CINCINNATI — Child care industry insiders shared specific steps parents can take to research and choose safe child care providers just one day after police said surveillance cameras caught an employee assaulting a 1-year-old at a West Price Hill day care center.
“When you talk about leaving your child in a facility anywhere between five to nine hours a day, you want to be sure that child is being cared for,” said Cheryl Spencer.
The state consistently awards Spencer's TOTally Kids Learning Center in Cincinnati with the highest, five-star accreditation. She said parents looking for child care should first find out if they can afford a place that meets Ohio's Step Up to Quality standards, indicating the facility has a goal of quality care and education.
The Ohio Department of Job and Family Services offers vouchers if a family cannot afford most child care centers, and many facilities charge based on income.
Once a family finds a child care facility they are interested in, they are encouraged to go online and search the place's name here.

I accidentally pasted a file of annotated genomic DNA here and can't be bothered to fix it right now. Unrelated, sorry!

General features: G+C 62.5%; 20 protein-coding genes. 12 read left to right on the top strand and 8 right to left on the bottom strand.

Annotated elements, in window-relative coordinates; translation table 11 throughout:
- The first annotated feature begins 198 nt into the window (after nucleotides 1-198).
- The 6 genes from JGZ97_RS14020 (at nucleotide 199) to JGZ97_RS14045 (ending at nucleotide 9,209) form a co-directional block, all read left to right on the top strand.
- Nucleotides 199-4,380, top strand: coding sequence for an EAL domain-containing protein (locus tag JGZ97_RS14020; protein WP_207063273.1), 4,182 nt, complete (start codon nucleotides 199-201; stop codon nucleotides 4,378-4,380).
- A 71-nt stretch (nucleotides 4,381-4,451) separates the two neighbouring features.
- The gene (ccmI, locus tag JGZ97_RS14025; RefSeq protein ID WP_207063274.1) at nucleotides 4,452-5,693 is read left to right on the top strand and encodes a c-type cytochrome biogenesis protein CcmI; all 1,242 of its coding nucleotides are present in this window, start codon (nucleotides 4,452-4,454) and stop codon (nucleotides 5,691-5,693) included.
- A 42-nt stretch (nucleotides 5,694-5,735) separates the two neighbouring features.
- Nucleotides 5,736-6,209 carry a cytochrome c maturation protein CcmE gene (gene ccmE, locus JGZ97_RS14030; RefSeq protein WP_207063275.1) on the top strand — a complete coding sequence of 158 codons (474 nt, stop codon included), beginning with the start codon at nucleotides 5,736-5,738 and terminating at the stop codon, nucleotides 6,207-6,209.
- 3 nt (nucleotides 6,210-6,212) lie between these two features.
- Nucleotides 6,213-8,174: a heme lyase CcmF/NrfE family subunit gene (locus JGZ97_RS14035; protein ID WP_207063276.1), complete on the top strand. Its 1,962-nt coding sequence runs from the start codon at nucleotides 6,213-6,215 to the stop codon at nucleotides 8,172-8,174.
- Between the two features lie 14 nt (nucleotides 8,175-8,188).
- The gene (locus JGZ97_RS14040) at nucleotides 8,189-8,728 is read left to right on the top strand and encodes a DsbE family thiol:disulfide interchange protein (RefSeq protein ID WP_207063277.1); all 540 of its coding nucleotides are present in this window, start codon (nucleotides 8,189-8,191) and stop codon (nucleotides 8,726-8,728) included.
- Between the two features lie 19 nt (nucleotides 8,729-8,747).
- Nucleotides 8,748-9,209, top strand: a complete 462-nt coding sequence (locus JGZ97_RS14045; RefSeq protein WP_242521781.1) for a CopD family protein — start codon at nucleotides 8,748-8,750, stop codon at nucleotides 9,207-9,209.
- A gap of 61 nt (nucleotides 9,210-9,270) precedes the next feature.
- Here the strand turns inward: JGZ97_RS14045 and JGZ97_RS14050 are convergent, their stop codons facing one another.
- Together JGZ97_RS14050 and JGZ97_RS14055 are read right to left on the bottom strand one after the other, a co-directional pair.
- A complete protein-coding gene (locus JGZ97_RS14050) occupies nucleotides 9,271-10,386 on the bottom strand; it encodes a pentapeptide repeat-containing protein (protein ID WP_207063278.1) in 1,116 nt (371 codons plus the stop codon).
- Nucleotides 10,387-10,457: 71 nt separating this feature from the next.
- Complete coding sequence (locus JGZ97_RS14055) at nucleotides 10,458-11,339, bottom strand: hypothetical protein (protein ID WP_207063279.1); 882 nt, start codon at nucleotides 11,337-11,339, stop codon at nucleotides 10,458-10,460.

Judy Leonard, chief of Hamilton County Job and Family Services' child care section, said the search will provide compliance reports and complaints documented in detail, showing families potential red flags.
“Non-compliances are put into three categories: low risk, moderate risk and serious risk. Obviously, the serious risks are those big ticket items like a background check. Low might be, maybe, forms were missing,” said Leonard. “So, to me as a parent, that might not be as important because there are a lot of forms, there are a lot of steps that the providers have to take, and they do miss those occasionally.”
Leonard said if the provider is continually not coming into compliance, that would be a red flag.
If a family approves of the public records, Leonard said they should visit the facility or home.
“Speak to the provider while they have other children there so you can see the daily routine, see the cleanliness of the home, the food menus,” Leonard said. “I would ask if they have any cameras, if there are firearms in the home.”
Leonard said to take a look around the yard where children might play outdoors or check for locks and other security measures. If COVID-19 restrictions limit visits, see if outside agencies stop by, too.
“We have teachers, family support workers,” Spencer said.
Spencer said families should ask their prospective provider, “Do you conduct daily health checks? Can I call anytime during the day? Will I get videos or pictures of my particular child during their day?”
If any child gets hurt, Spencer said managers should roll through video footage with a parent to see what happened.
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